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``````import java.util.Scanner;
class Node{
int data;
Node left,right;
Node(int d){
data=d;
left=right=null;
}
}
class GfG{
public static int max=0;
public static void main(String[] args){
Node root=new Node(5);
root.left=new Node(7);
root.left.left=new Node(3);
root.left.right=new Node(8);
root.right=new Node(2);
/*
5
/ \
7   2
/ \
3   8
The Binary tree formed.
*/
maxSum(root,root.data);
System.out.println(max);
}
public static void maxSum(Node root,int sum){
if(root==null)
return;
try{
maxSum(root.left,sum+root.left.data);
}
catch(Exception e)
{maxSum(root.left,sum);}
if(sum>max){
max=sum;
}
try{
maxSum(root.right,sum+root.right.data);
}
catch(Exception e)
{maxSum(root.right,sum);}
}
}``````

The above Code prints the maximum sum of the Binary Tree. It simply uses the inorder traversal approach to calculate the maximum sum

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Private Constructor is allowed in a Class.
It disallows access from other Classes but we can access it from same class.

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For elements in an array less than 10^7. We can easily create a data Structure named Hashing.
It is easy to implement.
Lets see an example of this:
A[] = { 1 , 5 , 4 , 4 , 3 , 8};
X=8;

So Create a Hash Table.
H[] = { 0 ,1 , 0 , 1 , 2 , 1 , 0 , 0 , 1};

The Above Hash Table is created in the manner that, we have one as a element in Array occurring once so 1 at index 1 in Hashed Table, We have four as a element in Array occurring twice so 2 at index 4  and so on.
Now Copy the Hash Table to a new Array. And Array will look like.
B[]= { 1 , 3 , 4 , 4 , 5 , 8};

Now we can say that Array is sorted. And logic implementation looks like.

``````bool findSum(int B[], int X, int n){

int i = 0;
int j = n-1;//length of Array B.
while( i < j )
{
if(B[i]+B[j] == X)
{
return true;
}
else if(B[i]+B[j] > X)
{
j--;
}
else if(B[i]+B[j] < X)
{
i++;
}
}
return false;
}``````

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There are three kind of memory allocation algorithms.

1) Best Fit- This algorithm states that find the smallest available memory slot to put the newly formed file.

2) First Fit- This algorithm states that find the first available memory slot to keep the newly formed file.

3) Worst Fit- This algorithm states that find the largest available memory slot to keep the newly formed file.

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Best way to implement this is by Hashing. Or we can say by using HashSet (in java) or Set (in cpp).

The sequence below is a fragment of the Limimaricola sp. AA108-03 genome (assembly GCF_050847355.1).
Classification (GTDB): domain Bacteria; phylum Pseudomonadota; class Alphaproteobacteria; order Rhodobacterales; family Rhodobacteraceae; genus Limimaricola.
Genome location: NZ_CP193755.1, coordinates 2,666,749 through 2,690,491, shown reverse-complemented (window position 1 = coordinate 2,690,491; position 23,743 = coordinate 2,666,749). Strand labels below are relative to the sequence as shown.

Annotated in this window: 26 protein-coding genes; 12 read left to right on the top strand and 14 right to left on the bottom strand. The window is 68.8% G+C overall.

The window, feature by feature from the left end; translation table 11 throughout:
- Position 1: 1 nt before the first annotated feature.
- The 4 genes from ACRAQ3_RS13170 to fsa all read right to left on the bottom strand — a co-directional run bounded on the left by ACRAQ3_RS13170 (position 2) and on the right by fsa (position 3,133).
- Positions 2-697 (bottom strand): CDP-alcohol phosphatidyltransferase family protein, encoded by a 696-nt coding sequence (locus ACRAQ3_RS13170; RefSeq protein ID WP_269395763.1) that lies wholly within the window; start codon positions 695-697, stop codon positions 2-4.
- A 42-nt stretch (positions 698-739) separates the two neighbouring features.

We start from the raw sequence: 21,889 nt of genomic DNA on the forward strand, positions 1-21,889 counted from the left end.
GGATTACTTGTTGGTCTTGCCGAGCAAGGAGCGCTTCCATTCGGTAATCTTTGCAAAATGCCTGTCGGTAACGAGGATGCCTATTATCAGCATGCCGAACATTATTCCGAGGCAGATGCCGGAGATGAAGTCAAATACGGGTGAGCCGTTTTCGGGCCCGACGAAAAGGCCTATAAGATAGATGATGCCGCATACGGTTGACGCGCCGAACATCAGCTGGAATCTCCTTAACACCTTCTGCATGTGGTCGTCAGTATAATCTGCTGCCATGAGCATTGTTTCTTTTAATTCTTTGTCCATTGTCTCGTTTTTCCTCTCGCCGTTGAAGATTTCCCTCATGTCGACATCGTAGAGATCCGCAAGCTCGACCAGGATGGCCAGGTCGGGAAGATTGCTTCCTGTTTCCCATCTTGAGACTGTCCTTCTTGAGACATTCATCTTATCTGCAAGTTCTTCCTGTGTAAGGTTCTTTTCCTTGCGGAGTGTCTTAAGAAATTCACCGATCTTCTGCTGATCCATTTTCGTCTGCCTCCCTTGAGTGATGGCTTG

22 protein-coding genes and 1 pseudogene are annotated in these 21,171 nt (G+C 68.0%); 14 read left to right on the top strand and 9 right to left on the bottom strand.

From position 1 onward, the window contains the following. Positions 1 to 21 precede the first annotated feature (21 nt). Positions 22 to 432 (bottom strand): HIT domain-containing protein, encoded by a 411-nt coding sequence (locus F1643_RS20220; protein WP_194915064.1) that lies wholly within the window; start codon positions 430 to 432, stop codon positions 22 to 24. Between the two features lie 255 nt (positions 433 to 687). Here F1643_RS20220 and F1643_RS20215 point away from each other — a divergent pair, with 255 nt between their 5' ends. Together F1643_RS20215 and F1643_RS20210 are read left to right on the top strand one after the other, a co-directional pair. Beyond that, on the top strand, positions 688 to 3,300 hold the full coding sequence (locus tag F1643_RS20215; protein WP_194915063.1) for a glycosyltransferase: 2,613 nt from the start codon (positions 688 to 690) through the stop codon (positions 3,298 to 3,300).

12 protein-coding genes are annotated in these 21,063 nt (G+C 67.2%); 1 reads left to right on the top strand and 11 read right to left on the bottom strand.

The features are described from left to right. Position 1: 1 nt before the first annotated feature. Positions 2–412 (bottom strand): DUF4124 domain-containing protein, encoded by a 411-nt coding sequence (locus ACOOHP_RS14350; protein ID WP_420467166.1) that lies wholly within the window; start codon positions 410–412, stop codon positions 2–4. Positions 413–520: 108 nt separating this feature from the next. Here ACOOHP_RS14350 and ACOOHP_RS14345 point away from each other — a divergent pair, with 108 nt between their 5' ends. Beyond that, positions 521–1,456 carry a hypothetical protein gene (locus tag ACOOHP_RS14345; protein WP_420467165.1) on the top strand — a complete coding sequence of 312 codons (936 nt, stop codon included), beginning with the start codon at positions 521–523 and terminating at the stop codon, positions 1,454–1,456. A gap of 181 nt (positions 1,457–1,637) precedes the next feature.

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The time complexity of an algorithm quantifies the amount of time taken by an algorithm to run as a function of the length of the string representing the input. The time complexity of an algorithm is commonly expressed using big O notation, which excludes coefficients and lower order terms.

Constant time:

An algorithm is said to be constant time (also written as O(1) time) if the value of T(n) is bounded by a value that does not depend on the size of the input.

Logarithmic time:

An algorithm is said to take logarithmic time if T(n) = O(log n). Due to the use of the binary numeral system by computers, the logarithm is frequently base 2 (that is, log2 n, sometimes written lg n). However, by the change of base for logarithms, loga n and logb n differ only by a constant multiplier, which in big-O notation is discarded; thus O(log n) is the standard notation for logarithmic time algorithms regardless of the base of the logarithm.

Polylogarithmic time:

An algorithm is said to run in polylogarithmic time if T(n) = O((log n)k), for some constant k. For example, matrix chain ordering can be solved in polylogarithmic time on a Parallel Random Access Machine.

Sub-linear time:

An algorithm is said to run in sub-linear time (often spelled sublinear time) if T(n) = o(n). In particular this includes algorithms with the time complexities defined above, as well as others such as the O(n½) Grover's search algorithm.

Linear time:

An algorithm is said to take linear time, or O(n) time, if its time complexity is O(n). Informally, this means that for large enough input sizes the running time increases linearly with the size of the input. For example, a procedure that adds up all elements of a list requires time proportional to the length of the list. This description is slightly inaccurate, since the running time can significantly deviate from a precise proportionality, especially for small values of n.

Quasilinear time: